SOMERSET, Lord Robert Edward Henry (1776-1842), of 5 Grosvenor Square, Mdx.
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Family and Educationb. 19 Dec. 1776, 4th s. of Henry, 5th duke of Beaufort (d. 1803), and Elizabeth, da. of Hon. Edward Boscawen†; bro. of Lord Arthur John Henry Somerset†, Lord Charles Henry Somerset†, Lord Fitzroy James Henry Somerset*, and Henry Charles Somerset, mq. of Worcester†. educ. Westminster 1789. m. 17 Oct. 1805, Hon. Louisa Augusta Courtenay, da. of William, 2nd Visct. Courtenay, 3s. (1 d.v.p.) 5da. KCB 2 Jan. 1815; GCB 17 Oct. 1834. d. 1 Sept. 1842.
Jt. dep. paymaster-gen. 1807-13; lt.-gen. of ordnance June 1829-Nov. 1830, surveyor-gen. Dec. 1834-Apr. 1835.
Cornet 10 Drag. 1793, lt. 1793, capt. 1794; a.d.c. to duke of York in Holland 1799; maj. 12 Drag. 1799, 28 Drag. 1800; lt.-col. 5 Ft. 1800, 4 Drag. 1801; col. 4 Drag. in Portugal 1809; a.d.c. to king with rank of col. 1810; maj.-gen. i/c Hussar brig. 1813, i/c heavy cav. brig. in Netherlands 1815, i/c 1 brig. cav. France 1815-18; col. 21 Drag. 1818; inspecting gen. cav. 1818-25; col. 17 Lancers 1822, Royals 1829, 4 Drag. 1836; lt.-gen. 1825; gen. 1841.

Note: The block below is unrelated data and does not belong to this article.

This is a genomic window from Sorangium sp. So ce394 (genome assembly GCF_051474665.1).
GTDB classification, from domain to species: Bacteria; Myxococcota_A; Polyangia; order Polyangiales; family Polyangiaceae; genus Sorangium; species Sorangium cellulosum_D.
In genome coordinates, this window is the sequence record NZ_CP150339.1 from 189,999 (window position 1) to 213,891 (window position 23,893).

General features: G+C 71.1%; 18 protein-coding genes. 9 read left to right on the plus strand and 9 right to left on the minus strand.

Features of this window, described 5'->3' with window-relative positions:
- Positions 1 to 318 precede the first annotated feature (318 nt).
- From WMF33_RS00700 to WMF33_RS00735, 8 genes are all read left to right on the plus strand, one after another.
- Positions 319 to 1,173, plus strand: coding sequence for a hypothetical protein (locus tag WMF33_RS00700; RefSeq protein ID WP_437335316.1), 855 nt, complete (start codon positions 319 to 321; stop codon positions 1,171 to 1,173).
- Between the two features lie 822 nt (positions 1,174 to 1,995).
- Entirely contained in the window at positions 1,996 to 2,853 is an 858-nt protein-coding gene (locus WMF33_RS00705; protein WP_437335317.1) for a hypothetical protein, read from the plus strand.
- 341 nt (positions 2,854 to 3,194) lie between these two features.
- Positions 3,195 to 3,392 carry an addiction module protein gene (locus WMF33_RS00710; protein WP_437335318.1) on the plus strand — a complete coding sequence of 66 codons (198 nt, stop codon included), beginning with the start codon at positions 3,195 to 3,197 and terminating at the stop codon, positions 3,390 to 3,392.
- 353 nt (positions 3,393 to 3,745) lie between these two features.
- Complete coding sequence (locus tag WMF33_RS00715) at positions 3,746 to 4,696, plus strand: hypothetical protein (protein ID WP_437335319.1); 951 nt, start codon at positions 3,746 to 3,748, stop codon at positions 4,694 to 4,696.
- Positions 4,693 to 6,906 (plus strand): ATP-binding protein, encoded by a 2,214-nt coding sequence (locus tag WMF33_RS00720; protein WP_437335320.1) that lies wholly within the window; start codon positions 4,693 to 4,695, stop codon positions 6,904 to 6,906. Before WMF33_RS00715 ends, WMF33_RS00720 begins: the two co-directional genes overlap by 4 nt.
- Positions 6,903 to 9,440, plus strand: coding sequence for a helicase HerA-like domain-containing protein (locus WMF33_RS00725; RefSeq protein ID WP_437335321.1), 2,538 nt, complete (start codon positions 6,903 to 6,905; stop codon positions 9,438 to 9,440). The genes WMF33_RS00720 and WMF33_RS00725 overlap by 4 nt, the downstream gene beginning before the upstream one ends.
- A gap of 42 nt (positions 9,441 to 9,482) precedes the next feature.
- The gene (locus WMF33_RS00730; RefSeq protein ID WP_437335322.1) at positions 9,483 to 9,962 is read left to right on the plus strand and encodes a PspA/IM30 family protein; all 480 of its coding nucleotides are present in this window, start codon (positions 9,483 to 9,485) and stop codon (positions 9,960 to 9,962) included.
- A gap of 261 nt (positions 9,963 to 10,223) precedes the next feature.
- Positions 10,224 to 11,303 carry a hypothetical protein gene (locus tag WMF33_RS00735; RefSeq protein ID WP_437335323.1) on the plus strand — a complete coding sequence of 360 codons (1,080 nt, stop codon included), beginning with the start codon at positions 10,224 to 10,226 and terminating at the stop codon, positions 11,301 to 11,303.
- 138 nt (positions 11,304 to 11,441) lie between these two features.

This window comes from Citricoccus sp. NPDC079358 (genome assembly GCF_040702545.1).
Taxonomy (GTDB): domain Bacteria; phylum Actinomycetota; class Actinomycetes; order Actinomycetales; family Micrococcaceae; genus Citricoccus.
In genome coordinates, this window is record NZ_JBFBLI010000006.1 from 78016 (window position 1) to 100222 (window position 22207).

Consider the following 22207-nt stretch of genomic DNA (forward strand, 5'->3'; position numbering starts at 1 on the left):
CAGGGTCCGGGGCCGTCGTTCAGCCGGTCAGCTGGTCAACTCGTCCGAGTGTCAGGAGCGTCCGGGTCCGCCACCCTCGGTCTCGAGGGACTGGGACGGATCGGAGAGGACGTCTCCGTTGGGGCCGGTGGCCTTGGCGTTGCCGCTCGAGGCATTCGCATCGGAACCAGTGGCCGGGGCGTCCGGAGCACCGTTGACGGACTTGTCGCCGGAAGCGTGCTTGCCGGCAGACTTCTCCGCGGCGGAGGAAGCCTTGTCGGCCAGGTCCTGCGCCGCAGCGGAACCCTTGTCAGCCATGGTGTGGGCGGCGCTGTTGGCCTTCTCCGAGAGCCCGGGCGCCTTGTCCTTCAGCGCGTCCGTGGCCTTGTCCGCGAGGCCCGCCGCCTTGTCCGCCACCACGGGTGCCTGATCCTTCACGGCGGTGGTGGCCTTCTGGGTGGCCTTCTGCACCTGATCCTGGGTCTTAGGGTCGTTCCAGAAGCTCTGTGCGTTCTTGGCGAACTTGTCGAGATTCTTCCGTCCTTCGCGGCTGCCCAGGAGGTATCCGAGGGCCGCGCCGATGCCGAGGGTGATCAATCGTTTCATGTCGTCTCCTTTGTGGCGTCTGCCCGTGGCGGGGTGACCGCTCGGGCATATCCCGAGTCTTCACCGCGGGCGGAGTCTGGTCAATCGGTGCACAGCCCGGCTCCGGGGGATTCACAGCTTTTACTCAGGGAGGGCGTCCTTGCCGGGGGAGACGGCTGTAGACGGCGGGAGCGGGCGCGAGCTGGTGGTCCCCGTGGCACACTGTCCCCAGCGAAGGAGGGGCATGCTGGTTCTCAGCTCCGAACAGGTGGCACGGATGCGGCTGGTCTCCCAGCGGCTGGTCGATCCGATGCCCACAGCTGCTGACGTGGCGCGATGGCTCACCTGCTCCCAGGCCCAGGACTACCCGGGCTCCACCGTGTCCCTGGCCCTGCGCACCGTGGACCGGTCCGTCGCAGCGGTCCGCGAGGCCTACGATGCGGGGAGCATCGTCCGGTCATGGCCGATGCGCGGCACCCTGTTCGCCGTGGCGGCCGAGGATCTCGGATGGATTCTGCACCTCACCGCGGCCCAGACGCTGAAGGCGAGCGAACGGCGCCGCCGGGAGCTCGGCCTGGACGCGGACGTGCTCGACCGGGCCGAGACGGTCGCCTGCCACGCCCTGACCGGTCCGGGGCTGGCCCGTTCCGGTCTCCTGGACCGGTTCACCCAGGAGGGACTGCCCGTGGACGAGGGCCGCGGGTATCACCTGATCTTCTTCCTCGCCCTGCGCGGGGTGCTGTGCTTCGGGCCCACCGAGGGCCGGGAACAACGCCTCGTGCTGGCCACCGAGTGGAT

Somerset, who received an annuity of £600 from his father’s estate in 1803, in addition to other unspecified provision,1 was a highly decorated hero of the Peninsular campaign and Waterloo. He was returned unopposed for Gloucestershire on his brother the 6th duke of Beaufort’s interest for the sixth time in 1820, in conjunction with the Whig Sir Berkeley William Guise, after defending the Six Acts as ‘indispensably necessary ... for the maintenance of our constitution, our religion and our property’.2 He was a fairly regular attender, who continued to support Lord Liverpool’s ministry but seldom spoke. He presented a Gloucestershire woollen trade petition against restrictions on imported wool, 16 May, and two from the agriculturists for higher protective duties, 26 May 1820.3 He voted in defence of ministers’ conduct towards Queen Caroline, 6 Feb. 1821. He divided against a reduction in the ordnance estimates, 16 Feb., repeal of the additional malt duty, 21 Mar., and Hume’s motion on economy and retrenchment, 27 June. He presented petitions from Gloucestershire agriculturists for relief from distress, 20 Feb., and woollen manufacturers against the wool duties, 19 Mar.4 He divided against Catholic claims, 28 Feb., and parliamentary reform, 9 May 1821. He voted against more extensive tax reductions, 11 Feb., and abolition of one of the joint-postmasterships, 13 Mar. 1822. He presented petitions from Gloucestershire agriculturists for greater protection, 26 Apr., 16 May.5 He divided against removing Catholic peers’ disabilities, 30 Apr. 1822. He presented anti-slavery petitions, 16 Mar.,6 but voted against the motion condemning the trial of the Methodist missionary John Smith in Demerara, 11 June 1824. He was a majority teller for the second reading of the Cheltenham waterworks bill, 25 Mar. 1824. He divided for the Irish unlawful societies bill, 25 Feb., against Catholic claims, 1 Mar., 21 Apr., 10 May, presenting several hostile petitions,7 and against the Irish franchise bill, 26 Apr. 1825. He presented a Gloucestershire woollen manufacturers’ petition for revision of the corn laws, 22 Apr.,8 and was a minority teller for the second reading of the Stroud and Severn railway bill, 28 Apr. He voted for the financial provision for the duke of Cumberland, 30 May, 6, 10 June. On 22 June 1825 he urged the Commons to suspend judgement on his brother Lord Charles Somerset, governor of the Cape of Good Hope, until the commissioners investigating allegations of maladministration had reported. He divided against the motion condemning the Jamaican slave trials, 2 Mar., and reform of Edinburgh’s representation, 13 Apr. 1826. He denied that his brother was evading his accusers, 8 May, and stated that Lord Charles was anxious to meet the ‘gross and unfounded calumnies’ levelled against him before the parliamentary recess, 19 May 1826.9 At the general election that summer he was again returned unopposed for Gloucestershire after expressing confidence that the recent ‘calamitous depression’ was a temporary problem, which he attributed to the ‘extensive but unfortunate spirit of enterprise and speculation which has prevailed to so great a degree amongst many classes of the community’.10